Emergency Psychiatric Intervention

Effective Psychiatric Treatment

Despite making up more than 12% of all emergency department visits, many behavioral health patients board in the emergency department, waiting for a bed that is difficult to find and likely unnecessary. These chaotic conditions raise the anxiety level for both patients and providers, degrading the care experience for all emergency department patients. 

Emergency Psychiatric Intervention (EPI) is an approach and toolkit designed by Vituity physicians on the front lines of emergency medicine and acute psychiatry. EPI ensures that emergency departments are empowered to effectively evaluate and treat behavioral health patients from the moment they enter the emergency department.

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If behavioral health emergencies could be handled as effectively as physical ones, it would dramatically change the quality of care and the economics of our emergency departments.

Scott Zeller, MD Vice President of Acute Psychiatry, Vituity

Scott Zeller, MD
Vice President of Acute Psychiatry, Vituity

How it Works

EPI creates core efficiencies to assess, evaluate, and treat behavioral health patients. The approach includes expertise and proven results in three areas:

Elimination of over-processing
Through the elimination of unnecessary roadblocks to expedite treatment, patients receive earlier assessments and differentiated care based on diagnosed need.

Risk stratification and split flow processing
EPI’s risk stratification tools allow clinicians to bypass unnecessary care steps (e.g., bloodwork) for low-risk patients. This improves time-to-discharge and frees up staff resources for moderate- and high-risk cases. 

Early and appropriate medication management
EPI’s medication protocols promote use of second-generation antipsychotics. These medications are less sedating than older antipsychotics and therefore don’t require extended emergency department stays. Clinicians also began offering medications earlier and in oral formulations, further reducing over-sedation and coercion.

To implement EPI, Vituity brings together clinical teams from multiple emergency departments in a collaborative learning program. Participants included medical, nursing, case management, and social work leaders from each participating emergency department. During a six-month program, the teams are provided comprehensive training on the treatment of behavioral health conditions, leadership coaching, introduction to EPI toolkits on de-escalation, risk stratification and medication protocols, as well as onsite visits from Vituity faculty.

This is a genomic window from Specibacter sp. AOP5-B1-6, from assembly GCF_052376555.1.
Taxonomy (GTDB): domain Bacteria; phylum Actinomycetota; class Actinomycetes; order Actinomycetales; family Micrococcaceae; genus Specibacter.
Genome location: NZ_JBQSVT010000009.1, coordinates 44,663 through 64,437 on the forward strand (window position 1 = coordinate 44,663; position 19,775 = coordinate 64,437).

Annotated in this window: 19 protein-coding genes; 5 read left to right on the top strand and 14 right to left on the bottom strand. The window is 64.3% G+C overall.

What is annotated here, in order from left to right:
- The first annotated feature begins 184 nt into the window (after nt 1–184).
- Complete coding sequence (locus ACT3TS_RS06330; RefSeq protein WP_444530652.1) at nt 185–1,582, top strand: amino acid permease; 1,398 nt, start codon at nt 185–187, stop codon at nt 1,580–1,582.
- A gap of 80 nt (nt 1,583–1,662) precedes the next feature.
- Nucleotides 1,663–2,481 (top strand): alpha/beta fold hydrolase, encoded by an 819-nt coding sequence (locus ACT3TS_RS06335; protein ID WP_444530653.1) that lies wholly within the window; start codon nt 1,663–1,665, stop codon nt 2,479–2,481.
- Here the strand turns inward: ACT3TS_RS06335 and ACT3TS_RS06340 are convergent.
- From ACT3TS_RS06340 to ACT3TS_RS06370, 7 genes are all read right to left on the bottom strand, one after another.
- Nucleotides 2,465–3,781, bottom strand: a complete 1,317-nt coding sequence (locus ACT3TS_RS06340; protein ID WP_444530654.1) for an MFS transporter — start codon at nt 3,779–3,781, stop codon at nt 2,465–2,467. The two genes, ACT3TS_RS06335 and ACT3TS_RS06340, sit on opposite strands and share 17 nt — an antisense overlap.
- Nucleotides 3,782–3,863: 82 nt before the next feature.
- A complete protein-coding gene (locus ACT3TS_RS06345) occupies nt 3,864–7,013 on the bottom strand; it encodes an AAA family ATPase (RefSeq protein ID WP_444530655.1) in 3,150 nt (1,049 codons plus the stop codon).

Recognition for a proprietary care tool

In 2021, Vituity was recognized for the development of EPI by the American Foundation for Suicide Prevention (AFSP) and the American College of Emergency Physicians (ACEP).

Benefits: The EPI Advantage

For Patients

check mark icon in circleFaster time to provider and door to medication times, leading to less suffering
check mark icon in circleDecreased use of restraints
check mark icon in circleStronger therapeutic alliance with physician, leading to use of less disorienting medications

For Clinicians and Staff

check mark icon in circleIncrease in feelings of safety when caring for psychiatric patients
check mark icon in circleNew confidence in ability to care for psychiatric patients
check mark icon in circleRekindling the joy of practicing medicine

For Health Systems

check mark icon in circleImproved clinical quality and patient experience
check mark icon in circleImproved resource utilization and emergency department throughput, leading to measurable financial returns
check mark icon in circleIncreased staff engagement and satisfaction


EPI in Action: CommonSpirit Health

CommonSpirit Health implemented EPI in nine emergency departments via a six-month Collaborative. The program resulted in a number of improvements across the participating hospitals:

  • Door to medication times decreased from 158 to 44.5 minutes, and the percentage of patients receiving medications within an hour nearly doubled.
  • Use of first-generation antipsychotics decreased by 79% in favor of newer, less disorienting medications.
  • Length of stay for behavioral health patients dropped by 21 minutes during the intervention period while volumes for this population remained constant. Improvement continued over the next several months, eventually dropping by a total of 46 minutes.
  • Provider satisfaction. At the end of the collaborative, 34% of emergency department team members reported increased confidence in taking care of behavioral health patients and 82% reported a decrease in restraint use.

Partnering to improve patient lives

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